Today, trying to find a reason for my unease with what's happening to the Greek people, I took a look at the definitions of two forms of risk that investors can incur when buying foreign debt: systemic risk and sovereign risk.
In Cyprus, the depositors were "bailed in" (stripped of a major portion of their deposits) to re-capitalize the banks. In Detroit, it is the municipal workers who are being bailed in, stripped of a major portion of their pensions to save the banks.
Just recently, Washington announced the creation of a "dream team" of financial regulators, called the Systemic Risk Council. Great idea, but here's a question: Why was the current chairwoman of the SEC, Mary Schapiro, not included?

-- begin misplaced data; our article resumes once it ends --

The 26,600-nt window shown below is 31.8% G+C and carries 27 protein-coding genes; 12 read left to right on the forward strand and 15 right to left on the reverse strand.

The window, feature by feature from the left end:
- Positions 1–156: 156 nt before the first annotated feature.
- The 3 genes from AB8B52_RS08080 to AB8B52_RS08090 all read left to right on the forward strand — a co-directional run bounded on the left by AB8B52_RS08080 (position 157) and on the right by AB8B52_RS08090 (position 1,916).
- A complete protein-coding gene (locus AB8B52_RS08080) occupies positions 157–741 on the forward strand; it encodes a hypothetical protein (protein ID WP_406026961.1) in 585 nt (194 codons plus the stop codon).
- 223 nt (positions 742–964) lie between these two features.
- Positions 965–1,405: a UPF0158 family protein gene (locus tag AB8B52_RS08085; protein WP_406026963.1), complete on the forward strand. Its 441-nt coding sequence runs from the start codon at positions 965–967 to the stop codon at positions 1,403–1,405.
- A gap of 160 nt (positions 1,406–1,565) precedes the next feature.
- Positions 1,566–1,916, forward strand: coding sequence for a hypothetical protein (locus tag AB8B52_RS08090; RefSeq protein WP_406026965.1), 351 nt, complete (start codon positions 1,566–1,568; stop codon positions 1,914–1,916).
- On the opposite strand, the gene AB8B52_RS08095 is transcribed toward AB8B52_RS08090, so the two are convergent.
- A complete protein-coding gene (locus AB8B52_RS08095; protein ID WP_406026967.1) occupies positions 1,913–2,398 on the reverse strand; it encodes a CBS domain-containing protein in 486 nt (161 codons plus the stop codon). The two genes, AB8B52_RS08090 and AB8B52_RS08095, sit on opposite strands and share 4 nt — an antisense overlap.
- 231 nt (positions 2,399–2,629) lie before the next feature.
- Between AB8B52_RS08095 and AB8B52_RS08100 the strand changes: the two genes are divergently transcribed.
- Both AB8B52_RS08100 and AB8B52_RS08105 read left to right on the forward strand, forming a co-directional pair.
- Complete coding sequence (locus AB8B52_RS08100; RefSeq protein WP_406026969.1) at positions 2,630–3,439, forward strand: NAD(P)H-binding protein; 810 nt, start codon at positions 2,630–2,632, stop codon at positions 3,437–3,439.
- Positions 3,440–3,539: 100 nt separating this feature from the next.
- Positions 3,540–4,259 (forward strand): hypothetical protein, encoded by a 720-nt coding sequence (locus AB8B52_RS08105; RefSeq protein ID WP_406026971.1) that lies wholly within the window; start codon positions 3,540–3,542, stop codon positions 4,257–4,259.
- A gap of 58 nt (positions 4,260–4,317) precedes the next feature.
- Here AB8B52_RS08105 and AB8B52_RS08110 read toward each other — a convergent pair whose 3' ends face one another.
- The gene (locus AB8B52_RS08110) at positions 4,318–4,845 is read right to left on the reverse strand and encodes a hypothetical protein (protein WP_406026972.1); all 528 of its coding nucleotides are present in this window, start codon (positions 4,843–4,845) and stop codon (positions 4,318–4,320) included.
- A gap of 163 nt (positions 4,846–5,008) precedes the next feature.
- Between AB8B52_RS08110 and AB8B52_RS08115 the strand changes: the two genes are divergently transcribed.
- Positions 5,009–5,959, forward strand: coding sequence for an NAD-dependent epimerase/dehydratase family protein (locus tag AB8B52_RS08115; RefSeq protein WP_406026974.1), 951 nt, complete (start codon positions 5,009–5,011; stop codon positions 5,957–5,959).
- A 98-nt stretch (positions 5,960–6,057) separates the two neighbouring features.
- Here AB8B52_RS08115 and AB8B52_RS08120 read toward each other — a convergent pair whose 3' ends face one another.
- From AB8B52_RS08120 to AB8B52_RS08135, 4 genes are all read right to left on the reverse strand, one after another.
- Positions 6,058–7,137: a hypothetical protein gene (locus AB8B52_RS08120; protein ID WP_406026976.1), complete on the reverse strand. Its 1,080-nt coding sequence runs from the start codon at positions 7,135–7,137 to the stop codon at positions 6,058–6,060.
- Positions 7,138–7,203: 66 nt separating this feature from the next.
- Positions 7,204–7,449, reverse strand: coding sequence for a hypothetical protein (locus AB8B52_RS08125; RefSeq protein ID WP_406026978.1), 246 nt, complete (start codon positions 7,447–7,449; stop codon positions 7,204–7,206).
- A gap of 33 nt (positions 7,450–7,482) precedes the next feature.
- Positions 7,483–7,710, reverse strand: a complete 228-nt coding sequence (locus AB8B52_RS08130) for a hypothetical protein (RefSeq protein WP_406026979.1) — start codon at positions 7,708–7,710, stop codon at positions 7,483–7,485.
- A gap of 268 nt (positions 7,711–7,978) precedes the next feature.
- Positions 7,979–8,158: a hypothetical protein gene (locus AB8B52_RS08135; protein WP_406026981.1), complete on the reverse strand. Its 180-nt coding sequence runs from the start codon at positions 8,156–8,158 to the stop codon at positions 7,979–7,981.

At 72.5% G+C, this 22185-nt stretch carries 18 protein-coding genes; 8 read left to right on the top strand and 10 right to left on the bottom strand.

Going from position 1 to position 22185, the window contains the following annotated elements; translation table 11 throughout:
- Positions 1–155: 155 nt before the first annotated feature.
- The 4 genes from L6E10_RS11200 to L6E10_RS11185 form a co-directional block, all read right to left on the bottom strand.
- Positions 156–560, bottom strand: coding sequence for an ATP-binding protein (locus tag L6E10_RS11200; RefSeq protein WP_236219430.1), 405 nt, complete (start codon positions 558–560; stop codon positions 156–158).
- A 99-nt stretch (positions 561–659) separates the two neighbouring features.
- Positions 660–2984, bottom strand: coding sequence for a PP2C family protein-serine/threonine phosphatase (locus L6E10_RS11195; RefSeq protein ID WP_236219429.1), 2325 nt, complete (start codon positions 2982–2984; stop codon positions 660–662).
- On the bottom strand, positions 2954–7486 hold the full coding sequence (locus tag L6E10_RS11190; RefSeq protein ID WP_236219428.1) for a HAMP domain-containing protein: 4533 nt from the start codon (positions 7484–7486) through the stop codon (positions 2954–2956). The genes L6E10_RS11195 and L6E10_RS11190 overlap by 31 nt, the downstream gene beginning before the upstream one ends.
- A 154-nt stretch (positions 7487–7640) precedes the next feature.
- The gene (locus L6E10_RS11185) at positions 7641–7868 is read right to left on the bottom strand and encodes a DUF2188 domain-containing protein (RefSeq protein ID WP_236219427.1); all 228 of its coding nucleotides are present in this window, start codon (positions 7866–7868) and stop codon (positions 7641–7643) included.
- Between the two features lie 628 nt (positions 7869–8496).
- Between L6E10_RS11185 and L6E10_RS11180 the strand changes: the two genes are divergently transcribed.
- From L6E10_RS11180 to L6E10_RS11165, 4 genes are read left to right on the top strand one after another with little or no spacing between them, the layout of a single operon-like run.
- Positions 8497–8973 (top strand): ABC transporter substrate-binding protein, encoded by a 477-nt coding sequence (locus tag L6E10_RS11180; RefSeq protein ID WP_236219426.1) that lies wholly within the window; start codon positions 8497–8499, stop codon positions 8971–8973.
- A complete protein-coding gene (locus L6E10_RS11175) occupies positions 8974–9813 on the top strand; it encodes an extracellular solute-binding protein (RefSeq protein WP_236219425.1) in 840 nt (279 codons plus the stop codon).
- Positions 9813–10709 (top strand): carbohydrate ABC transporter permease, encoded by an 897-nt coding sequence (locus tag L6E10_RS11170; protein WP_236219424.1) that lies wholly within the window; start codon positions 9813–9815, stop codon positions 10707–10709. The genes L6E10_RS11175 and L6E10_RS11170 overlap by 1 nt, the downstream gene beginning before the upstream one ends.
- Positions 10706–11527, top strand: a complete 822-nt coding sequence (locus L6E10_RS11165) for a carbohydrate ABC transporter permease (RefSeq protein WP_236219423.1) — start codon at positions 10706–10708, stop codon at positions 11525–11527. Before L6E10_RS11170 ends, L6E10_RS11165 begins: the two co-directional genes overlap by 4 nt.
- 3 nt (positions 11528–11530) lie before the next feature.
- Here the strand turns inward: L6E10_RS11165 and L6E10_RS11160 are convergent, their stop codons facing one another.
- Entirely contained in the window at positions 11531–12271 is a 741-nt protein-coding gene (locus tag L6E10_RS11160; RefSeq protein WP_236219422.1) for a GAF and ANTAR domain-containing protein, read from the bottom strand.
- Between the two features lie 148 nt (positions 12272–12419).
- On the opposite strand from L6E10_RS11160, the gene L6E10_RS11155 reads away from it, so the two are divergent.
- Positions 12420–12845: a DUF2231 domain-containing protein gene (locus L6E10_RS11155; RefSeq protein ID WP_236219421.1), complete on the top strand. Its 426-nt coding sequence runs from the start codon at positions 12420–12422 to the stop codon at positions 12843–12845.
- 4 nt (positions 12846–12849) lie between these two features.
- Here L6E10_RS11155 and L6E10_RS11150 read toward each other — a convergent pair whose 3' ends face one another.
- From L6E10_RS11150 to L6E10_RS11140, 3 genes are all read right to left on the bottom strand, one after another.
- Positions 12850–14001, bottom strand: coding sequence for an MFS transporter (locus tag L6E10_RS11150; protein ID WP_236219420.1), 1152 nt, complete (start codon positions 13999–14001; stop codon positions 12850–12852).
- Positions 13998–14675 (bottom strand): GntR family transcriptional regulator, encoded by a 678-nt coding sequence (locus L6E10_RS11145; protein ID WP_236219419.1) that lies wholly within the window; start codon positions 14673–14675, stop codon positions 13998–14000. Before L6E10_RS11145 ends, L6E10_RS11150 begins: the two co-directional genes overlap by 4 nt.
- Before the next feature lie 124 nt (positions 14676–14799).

The disputes over credit default swaps on Greece highlight the fact that most participants in the credit derivatives market are at the mercy of ISDA when it comes to interpretation of ISDA's language. The only solution to that is to exercise one's rights.
To achieve political and policy victories, an understanding of communication is necessary, as the communication failures of the Obama administration have made clear. And the environmental movement as a whole shares such failures.
You wouldn't buy a Christmas present for a loved one without knowing if it was safe. Reasonable regulation of the financial industry will provide consumers with the same confidence in financial products.